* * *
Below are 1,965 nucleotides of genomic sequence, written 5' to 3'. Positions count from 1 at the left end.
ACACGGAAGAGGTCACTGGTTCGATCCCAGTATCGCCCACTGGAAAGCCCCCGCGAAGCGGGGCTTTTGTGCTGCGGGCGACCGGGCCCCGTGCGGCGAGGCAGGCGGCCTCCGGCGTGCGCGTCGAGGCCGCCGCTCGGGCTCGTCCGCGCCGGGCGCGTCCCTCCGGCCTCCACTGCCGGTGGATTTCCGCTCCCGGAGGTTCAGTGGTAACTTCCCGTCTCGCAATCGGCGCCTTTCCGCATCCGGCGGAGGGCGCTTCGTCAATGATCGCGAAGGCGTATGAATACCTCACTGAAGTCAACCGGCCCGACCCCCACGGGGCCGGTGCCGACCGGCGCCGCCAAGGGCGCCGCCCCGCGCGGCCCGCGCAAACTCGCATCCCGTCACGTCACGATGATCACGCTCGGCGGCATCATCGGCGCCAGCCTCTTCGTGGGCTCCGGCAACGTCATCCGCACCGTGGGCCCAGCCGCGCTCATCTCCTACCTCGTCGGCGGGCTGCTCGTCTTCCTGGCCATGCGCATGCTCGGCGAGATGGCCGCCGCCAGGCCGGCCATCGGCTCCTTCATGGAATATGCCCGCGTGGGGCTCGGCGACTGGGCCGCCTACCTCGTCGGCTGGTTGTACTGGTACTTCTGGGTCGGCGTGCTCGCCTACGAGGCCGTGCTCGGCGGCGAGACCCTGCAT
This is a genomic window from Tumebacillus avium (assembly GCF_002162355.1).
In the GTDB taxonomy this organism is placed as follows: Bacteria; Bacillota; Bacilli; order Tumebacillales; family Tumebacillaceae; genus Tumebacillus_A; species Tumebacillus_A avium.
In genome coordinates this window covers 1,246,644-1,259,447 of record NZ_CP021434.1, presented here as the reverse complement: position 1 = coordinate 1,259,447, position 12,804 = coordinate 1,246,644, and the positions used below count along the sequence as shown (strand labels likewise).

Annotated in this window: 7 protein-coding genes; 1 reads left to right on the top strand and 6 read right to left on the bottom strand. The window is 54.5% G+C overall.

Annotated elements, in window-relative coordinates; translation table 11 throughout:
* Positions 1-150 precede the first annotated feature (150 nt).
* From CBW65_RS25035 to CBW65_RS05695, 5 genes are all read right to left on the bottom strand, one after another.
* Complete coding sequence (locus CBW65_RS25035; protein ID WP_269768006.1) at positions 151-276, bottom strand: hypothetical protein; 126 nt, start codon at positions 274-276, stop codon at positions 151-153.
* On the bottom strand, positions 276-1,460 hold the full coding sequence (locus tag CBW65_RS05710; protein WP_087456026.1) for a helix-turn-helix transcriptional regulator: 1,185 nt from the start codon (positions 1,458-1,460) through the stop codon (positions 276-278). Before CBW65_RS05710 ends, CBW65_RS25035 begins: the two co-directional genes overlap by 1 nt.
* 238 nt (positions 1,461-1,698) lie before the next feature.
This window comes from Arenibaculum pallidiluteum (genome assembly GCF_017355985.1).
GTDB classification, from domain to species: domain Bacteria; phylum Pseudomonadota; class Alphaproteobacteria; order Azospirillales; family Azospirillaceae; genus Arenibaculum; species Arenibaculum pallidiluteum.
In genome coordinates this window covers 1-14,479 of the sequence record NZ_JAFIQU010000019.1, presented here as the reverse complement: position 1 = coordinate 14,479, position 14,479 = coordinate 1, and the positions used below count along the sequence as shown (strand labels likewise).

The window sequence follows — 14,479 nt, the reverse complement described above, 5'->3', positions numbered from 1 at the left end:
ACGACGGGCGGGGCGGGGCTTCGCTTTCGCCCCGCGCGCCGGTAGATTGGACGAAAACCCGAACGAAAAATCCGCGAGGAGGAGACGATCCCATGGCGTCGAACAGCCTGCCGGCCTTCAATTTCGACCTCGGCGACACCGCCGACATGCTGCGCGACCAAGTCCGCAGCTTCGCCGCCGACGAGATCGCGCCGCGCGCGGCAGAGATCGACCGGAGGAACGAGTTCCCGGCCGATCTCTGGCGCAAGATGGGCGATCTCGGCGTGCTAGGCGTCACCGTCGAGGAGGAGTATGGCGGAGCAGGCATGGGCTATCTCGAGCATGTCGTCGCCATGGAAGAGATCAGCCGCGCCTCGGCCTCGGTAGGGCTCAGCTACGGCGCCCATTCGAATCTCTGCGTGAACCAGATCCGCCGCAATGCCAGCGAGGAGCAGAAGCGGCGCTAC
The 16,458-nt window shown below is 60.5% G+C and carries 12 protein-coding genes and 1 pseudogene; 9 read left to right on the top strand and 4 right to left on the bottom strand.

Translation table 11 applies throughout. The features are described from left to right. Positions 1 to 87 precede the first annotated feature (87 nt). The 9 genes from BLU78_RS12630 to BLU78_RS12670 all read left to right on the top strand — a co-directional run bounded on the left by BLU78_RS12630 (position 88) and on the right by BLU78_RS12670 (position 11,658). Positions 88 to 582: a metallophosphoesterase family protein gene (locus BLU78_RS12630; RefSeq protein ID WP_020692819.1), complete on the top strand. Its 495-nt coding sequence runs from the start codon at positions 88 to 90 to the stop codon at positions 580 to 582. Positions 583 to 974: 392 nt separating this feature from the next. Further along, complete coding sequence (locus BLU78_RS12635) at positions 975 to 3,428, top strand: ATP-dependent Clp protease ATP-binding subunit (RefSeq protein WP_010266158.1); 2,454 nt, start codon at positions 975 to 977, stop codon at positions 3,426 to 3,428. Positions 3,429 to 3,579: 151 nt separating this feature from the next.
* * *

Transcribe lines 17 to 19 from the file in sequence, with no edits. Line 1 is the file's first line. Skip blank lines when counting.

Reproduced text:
ACGACGGGCGGGGCGGGGCTTCGCTTTCGCCCCGCGCGCCGGTAGATTGGACGAAAACCCGAACGAAAAATCCGCGAGGAGGAGACGATCCCATGGCGTCGAACAGCCTGCCGGCCTTCAATTTCGACCTCGGCGACACCGCCGACATGCTGCGCGACCAAGTCCGCAGCTTCGCCGCCGACGAGATCGCGCCGCGCGCGGCAGAGATCGACCGGAGGAACGAGTTCCCGGCCGATCTCTGGCGCAAGATGGGCGATCTCGGCGTGCTAGGCGTCACCGTCGAGGAGGAGTATGGCGGAGCAGGCATGGGCTATCTCGAGCATGTCGTCGCCATGGAAGAGATCAGCCGCGCCTCGGCCTCGGTAGGGCTCAGCTACGGCGCCCATTCGAATCTCTGCGTGAACCAGATCCGCCGCAATGCCAGCGAGGAGCAGAAGCGGCGCTAC
The 16,458-nt window shown below is 60.5% G+C and carries 12 protein-coding genes and 1 pseudogene; 9 read left to right on the top strand and 4 right to left on the bottom strand.

Translation table 11 applies throughout. The features are described from left to right. Positions 1 to 87 precede the first annotated feature (87 nt). The 9 genes from BLU78_RS12630 to BLU78_RS12670 all read left to right on the top strand — a co-directional run bounded on the left by BLU78_RS12630 (position 88) and on the right by BLU78_RS12670 (position 11,658). Positions 88 to 582: a metallophosphoesterase family protein gene (locus BLU78_RS12630; RefSeq protein ID WP_020692819.1), complete on the top strand. Its 495-nt coding sequence runs from the start codon at positions 88 to 90 to the stop codon at positions 580 to 582. Positions 583 to 974: 392 nt separating this feature from the next. Further along, complete coding sequence (locus BLU78_RS12635) at positions 975 to 3,428, top strand: ATP-dependent Clp protease ATP-binding subunit (RefSeq protein WP_010266158.1); 2,454 nt, start codon at positions 975 to 977, stop codon at positions 3,426 to 3,428. Positions 3,429 to 3,579: 151 nt separating this feature from the next.